The procedure required only one docking of the robot and only one change in patient position. A compromise in port site positioning was obtained between the two procedures. One short incision was performed to retrieve both specimens and the same robotic instruments were used for both procedures.
Operative time was 350 minutes. The patient recovered well and no complications were noted. She was discharged on postoperative day 7.
Robotic single site left dismembered pyeloplasty for ureteropelvic junction obstruction
This video demonstrates the surgical steps for a left ureteropelvic junction (UPJ) reconstruction performed by means of the new da Vinci® robotic single site platform.
This surgery can be achieved by a 2cm single incision made in the umbilicus.
The system provides 2 robotic instruments crossing into the trocar in order to have an adequate triangulation. In this set-up, the left robotic instrument is placed into the surgical field on the right side while the right robotic instrument is on the left side of the surgical field. The software of the da Vinci™ system allows for the control of the right robotic arm to the left master into the robotic console in order to have the instrument placed in the right part of the surgical field controlled by the right master. This allows for a direct and natural control of the instruments, hence solving the problem of the crossing of the instruments.
This is a great advantage when compared to standard laparoscopic single site surgery.
F Annino, T Verdacchi, M de Angelis
Surgical intervention
5 years ago
2195 views
50 likes
0 comments
05:40
Robotic single site left dismembered pyeloplasty for ureteropelvic junction obstruction
This video demonstrates the surgical steps for a left ureteropelvic junction (UPJ) reconstruction performed by means of the new da Vinci® robotic single site platform.
This surgery can be achieved by a 2cm single incision made in the umbilicus.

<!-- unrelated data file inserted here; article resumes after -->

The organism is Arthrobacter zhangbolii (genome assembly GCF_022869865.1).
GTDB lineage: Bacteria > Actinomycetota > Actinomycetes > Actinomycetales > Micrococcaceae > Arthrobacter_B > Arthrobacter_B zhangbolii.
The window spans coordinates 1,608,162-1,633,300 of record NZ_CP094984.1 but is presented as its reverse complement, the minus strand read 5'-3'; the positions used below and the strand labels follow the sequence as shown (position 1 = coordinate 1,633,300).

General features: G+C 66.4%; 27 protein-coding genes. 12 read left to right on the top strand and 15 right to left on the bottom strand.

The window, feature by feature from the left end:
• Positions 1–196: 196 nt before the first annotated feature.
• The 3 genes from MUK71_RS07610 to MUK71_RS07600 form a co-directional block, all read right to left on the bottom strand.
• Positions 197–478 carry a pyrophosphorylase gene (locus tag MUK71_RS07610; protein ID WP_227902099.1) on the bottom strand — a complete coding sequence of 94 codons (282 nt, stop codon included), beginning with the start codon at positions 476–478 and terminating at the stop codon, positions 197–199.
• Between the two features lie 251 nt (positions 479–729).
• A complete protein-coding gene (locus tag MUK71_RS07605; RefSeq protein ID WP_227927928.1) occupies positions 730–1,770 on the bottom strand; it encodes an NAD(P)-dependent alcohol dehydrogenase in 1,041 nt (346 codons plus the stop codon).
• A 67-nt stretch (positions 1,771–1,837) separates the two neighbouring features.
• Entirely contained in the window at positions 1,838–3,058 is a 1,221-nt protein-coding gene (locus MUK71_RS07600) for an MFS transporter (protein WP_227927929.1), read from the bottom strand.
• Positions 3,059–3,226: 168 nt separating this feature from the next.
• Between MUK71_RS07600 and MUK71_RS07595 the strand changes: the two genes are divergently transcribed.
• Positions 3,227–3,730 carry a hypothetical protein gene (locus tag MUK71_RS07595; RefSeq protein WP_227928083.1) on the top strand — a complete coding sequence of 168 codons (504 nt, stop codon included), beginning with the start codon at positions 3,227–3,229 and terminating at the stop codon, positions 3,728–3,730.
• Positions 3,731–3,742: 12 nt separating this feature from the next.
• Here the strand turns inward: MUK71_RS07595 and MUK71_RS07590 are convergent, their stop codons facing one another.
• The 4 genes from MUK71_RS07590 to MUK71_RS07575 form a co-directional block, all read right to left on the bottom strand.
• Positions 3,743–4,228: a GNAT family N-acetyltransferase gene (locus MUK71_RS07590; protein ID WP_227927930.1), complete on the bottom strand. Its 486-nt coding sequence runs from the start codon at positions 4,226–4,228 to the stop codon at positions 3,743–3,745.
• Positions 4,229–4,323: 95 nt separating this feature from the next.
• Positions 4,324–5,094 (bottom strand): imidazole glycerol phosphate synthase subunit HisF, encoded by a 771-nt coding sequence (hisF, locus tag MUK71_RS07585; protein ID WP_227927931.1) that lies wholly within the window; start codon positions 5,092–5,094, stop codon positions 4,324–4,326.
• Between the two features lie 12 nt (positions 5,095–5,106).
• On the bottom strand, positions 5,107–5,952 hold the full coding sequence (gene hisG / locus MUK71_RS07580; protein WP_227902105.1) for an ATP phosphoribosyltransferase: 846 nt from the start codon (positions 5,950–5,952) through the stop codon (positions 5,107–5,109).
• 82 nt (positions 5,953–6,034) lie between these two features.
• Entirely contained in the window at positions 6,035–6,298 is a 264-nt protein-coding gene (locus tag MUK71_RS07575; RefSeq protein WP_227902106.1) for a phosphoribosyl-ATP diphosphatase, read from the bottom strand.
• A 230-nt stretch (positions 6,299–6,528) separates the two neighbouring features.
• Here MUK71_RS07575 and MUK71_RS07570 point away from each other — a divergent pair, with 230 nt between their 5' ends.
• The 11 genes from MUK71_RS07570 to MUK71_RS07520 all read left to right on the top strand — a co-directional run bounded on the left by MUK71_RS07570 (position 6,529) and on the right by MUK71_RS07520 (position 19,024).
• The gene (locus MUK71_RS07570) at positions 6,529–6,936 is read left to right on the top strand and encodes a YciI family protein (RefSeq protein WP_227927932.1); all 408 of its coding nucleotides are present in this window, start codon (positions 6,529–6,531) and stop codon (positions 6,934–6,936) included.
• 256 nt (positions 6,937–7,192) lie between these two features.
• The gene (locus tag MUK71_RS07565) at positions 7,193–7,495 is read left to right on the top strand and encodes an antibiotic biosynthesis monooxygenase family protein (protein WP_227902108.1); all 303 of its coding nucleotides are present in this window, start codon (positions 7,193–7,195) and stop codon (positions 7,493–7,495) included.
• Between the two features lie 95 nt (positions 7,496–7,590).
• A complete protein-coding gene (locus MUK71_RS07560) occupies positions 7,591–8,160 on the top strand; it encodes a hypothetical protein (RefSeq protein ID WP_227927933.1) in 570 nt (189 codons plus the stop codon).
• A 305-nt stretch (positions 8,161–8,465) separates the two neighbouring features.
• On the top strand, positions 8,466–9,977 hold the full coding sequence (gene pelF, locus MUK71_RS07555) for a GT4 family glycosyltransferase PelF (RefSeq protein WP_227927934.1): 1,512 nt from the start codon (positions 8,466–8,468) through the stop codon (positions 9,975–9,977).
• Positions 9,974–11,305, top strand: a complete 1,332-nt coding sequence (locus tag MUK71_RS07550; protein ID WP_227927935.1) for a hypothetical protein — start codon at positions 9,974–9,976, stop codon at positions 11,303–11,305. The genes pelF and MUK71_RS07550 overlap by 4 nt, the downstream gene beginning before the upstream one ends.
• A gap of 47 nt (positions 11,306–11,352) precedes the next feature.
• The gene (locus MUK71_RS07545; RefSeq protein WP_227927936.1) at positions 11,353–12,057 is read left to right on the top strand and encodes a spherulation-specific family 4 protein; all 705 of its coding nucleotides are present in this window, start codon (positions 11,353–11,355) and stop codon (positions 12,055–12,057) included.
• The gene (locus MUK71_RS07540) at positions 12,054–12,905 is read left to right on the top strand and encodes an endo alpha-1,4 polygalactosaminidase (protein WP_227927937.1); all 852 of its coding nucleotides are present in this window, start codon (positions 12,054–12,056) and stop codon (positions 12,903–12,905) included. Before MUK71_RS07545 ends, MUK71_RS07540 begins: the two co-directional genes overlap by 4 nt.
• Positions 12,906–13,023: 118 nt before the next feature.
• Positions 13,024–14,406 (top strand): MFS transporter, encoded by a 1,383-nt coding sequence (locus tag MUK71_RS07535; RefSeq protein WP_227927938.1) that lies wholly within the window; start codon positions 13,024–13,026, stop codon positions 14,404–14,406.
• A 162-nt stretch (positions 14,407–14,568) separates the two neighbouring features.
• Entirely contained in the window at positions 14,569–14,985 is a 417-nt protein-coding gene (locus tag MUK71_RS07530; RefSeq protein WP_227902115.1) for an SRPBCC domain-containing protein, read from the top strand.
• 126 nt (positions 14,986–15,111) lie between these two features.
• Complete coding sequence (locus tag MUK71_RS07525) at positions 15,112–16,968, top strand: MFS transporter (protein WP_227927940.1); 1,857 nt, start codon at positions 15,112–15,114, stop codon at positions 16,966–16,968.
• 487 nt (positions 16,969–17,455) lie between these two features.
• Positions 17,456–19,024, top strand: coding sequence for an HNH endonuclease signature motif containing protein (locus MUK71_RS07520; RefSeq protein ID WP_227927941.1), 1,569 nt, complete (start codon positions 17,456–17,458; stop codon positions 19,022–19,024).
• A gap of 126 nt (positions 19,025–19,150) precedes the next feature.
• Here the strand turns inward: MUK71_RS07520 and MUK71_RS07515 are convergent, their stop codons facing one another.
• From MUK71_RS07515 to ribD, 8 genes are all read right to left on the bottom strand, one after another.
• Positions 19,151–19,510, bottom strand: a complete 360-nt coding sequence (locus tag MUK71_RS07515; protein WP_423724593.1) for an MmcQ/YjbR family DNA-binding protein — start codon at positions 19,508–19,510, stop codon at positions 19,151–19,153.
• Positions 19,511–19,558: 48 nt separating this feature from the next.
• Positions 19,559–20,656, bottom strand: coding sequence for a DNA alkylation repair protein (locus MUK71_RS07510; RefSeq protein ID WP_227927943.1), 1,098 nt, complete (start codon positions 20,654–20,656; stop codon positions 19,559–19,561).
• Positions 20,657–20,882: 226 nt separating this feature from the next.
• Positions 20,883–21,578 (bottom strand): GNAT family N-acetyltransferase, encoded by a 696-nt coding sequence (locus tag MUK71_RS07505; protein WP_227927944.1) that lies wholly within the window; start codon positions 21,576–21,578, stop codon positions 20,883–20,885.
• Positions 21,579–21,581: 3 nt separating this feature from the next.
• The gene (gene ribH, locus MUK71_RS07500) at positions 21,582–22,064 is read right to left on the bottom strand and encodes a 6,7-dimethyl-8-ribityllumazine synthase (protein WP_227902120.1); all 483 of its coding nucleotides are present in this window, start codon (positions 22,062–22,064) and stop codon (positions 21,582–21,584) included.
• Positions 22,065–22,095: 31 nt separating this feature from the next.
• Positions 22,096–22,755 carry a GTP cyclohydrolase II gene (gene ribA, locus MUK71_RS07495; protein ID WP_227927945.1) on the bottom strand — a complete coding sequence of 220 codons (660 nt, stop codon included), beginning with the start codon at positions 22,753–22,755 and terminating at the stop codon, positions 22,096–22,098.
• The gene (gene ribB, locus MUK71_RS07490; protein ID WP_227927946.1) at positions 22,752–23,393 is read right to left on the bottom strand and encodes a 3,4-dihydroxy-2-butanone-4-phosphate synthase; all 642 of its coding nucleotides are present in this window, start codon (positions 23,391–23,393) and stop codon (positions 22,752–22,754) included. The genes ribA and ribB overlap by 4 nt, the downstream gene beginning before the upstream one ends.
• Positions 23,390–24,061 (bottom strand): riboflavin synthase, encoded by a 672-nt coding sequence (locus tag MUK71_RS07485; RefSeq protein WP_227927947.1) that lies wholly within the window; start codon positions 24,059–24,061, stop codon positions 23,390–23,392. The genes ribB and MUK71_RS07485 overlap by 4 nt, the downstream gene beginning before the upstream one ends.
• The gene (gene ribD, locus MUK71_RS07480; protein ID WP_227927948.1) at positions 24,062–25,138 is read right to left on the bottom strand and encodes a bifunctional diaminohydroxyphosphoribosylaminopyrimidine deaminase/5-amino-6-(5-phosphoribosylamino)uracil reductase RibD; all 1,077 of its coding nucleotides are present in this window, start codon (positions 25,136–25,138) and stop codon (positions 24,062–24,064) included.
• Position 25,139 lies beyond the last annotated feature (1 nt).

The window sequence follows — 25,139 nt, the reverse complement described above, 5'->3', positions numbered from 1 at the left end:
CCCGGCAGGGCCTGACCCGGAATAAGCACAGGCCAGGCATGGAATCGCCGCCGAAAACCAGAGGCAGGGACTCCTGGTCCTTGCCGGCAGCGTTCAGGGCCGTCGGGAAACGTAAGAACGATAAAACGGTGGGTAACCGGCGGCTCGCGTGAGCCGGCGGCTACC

The system provides 2 robotic instruments crossing into the trocar in order to have an adequate triangulation. In this set-up, the left robotic instrument is placed into the surgical field on the right side while the right robotic instrument is on the left side of the surgical field. The software of the da Vinci™ system allows for the control of the right robotic arm to the left master into the robotic console in order to have the instrument placed in the right part of the surgical field controlled by the right master. This allows for a direct and natural control of the instruments, hence solving the problem of the crossing of the instruments.
This is a great advantage when compared to standard laparoscopic single site surgery.
Simultaneous robotic right partial nephrectomy and right adrenalectomy
Robot-assisted partial nephrectomy has become a safe procedure if standardized surgical steps are followed [1]. The same goes for robot-assisted adrenalectomy, with the robot offering the possibility to manage complex cases that are considered technically challenging for traditional laparoscopy [2].
A combined laparoscopic partial nephrectomy and an ipsilateral adrenalectomy have been described for upper pole renal tumors contiguously involving the adrenal gland [3].
In this video, we describe the surgical steps for a simultaneous robotic right partial nephrectomy and right adrenalectomy for two distinct renal and adrenal tumors.
References:
[1] Kaouk JH, Khalifeh A, Hillyer S, Haber GP, Stein RJ, Autorino R. Robot-assisted laparoscopic partial nephrectomy: step-by-step contemporary technique and surgical outcomes at a single high-volume institution. Eur Urol 2012;62:553-61.
[2] D’Annibale A, Lucandri G, Monsellato I, De Angelis M, Pernazza G, Alfano G, Mazzocchi P, Pende V. Robotic adrenalectomy: technical aspects, early results and learning curve. Int J Med Robot 2012;8:483-90.
[3] Ramani AP, Abreu SC, Desai MM, Steinberg AP, Ng C, Lin CH, Kaouk JH, Gill IS. Laparoscopic upper pole partial nephrectomy with concomitant en bloc adrenalectomy. Urology 2003;62:223-6.
D Rey, E El Helou, M Oderda, T Piéchaud
Surgical intervention
6 years ago
5424 views
85 likes
0 comments
13:06
Simultaneous robotic right partial nephrectomy and right adrenalectomy
Robot-assisted partial nephrectomy has become a safe procedure if standardized surgical steps are followed [1]. The same goes for robot-assisted adrenalectomy, with the robot offering the possibility to manage complex cases that are considered technically challenging for traditional laparoscopy [2].